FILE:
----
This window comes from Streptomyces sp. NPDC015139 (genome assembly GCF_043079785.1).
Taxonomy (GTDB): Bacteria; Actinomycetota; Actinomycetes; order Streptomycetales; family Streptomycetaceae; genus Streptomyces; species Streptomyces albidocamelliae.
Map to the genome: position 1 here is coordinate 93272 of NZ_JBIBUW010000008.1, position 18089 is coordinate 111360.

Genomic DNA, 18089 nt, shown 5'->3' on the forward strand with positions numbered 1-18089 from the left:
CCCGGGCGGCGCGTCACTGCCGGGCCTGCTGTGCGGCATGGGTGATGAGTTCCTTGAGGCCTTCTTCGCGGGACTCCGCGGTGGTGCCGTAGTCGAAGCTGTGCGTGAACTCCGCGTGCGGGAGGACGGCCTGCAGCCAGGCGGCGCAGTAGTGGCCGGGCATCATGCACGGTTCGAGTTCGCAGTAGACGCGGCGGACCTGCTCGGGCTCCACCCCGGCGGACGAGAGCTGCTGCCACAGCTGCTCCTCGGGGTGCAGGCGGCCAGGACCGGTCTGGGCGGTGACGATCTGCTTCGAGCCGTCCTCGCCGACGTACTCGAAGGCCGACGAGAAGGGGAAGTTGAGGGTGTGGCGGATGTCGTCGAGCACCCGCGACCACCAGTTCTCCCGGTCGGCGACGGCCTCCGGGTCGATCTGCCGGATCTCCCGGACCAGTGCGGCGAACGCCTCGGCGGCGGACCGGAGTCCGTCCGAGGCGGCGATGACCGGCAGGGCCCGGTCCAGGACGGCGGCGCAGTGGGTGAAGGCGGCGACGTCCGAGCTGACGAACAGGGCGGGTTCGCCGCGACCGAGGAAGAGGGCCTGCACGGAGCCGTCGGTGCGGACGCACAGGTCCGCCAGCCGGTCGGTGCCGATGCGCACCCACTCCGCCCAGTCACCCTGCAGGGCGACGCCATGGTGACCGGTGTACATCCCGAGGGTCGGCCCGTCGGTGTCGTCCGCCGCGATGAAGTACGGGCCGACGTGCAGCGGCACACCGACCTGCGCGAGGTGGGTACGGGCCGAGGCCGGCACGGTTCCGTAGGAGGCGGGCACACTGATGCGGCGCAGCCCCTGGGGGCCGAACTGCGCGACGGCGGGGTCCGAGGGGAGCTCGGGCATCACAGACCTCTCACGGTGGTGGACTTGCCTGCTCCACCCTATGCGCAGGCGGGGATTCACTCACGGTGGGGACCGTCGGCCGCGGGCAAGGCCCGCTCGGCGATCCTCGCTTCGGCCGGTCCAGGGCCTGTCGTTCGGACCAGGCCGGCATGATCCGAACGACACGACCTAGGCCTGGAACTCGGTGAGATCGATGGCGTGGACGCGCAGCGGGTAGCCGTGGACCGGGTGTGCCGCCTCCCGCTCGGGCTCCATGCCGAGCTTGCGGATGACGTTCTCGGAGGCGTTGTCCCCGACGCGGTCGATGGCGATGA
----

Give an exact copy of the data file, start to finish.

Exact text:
This window comes from Streptomyces sp. NPDC015139 (genome assembly GCF_043079785.1).
Taxonomy (GTDB): Bacteria; Actinomycetota; Actinomycetes; order Streptomycetales; family Streptomycetaceae; genus Streptomyces; species Streptomyces albidocamelliae.
Map to the genome: position 1 here is coordinate 93272 of NZ_JBIBUW010000008.1, position 18089 is coordinate 111360.

Genomic DNA, 18089 nt, shown 5'->3' on the forward strand with positions numbered 1-18089 from the left:
CCCGGGCGGCGCGTCACTGCCGGGCCTGCTGTGCGGCATGGGTGATGAGTTCCTTGAGGCCTTCTTCGCGGGACTCCGCGGTGGTGCCGTAGTCGAAGCTGTGCGTGAACTCCGCGTGCGGGAGGACGGCCTGCAGCCAGGCGGCGCAGTAGTGGCCGGGCATCATGCACGGTTCGAGTTCGCAGTAGACGCGGCGGACCTGCTCGGGCTCCACCCCGGCGGACGAGAGCTGCTGCCACAGCTGCTCCTCGGGGTGCAGGCGGCCAGGACCGGTCTGGGCGGTGACGATCTGCTTCGAGCCGTCCTCGCCGACGTACTCGAAGGCCGACGAGAAGGGGAAGTTGAGGGTGTGGCGGATGTCGTCGAGCACCCGCGACCACCAGTTCTCCCGGTCGGCGACGGCCTCCGGGTCGATCTGCCGGATCTCCCGGACCAGTGCGGCGAACGCCTCGGCGGCGGACCGGAGTCCGTCCGAGGCGGCGATGACCGGCAGGGCCCGGTCCAGGACGGCGGCGCAGTGGGTGAAGGCGGCGACGTCCGAGCTGACGAACAGGGCGGGTTCGCCGCGACCGAGGAAGAGGGCCTGCACGGAGCCGTCGGTGCGGACGCACAGGTCCGCCAGCCGGTCGGTGCCGATGCGCACCCACTCCGCCCAGTCACCCTGCAGGGCGACGCCATGGTGACCGGTGTACATCCCGAGGGTCGGCCCGTCGGTGTCGTCCGCCGCGATGAAGTACGGGCCGACGTGCAGCGGCACACCGACCTGCGCGAGGTGGGTACGGGCCGAGGCCGGCACGGTTCCGTAGGAGGCGGGCACACTGATGCGGCGCAGCCCCTGGGGGCCGAACTGCGCGACGGCGGGGTCCGAGGGGAGCTCGGGCATCACAGACCTCTCACGGTGGTGGACTTGCCTGCTCCACCCTATGCGCAGGCGGGGATTCACTCACGGTGGGGACCGTCGGCCGCGGGCAAGGCCCGCTCGGCGATCCTCGCTTCGGCCGGTCCAGGGCCTGTCGTTCGGACCAGGCCGGCATGATCCGAACGACACGACCTAGGCCTGGAACTCGGTGAGATCGATGGCGTGGACGCGCAGCGGGTAGCCGTGGACCGGGTGTGCCGCCTCCCGCTCGGGCTCCATGCCGAGCTTGCGGATGACGTTCTCGGAGGCGTTGTCCCCGACGCGGTCGATGGCGATGA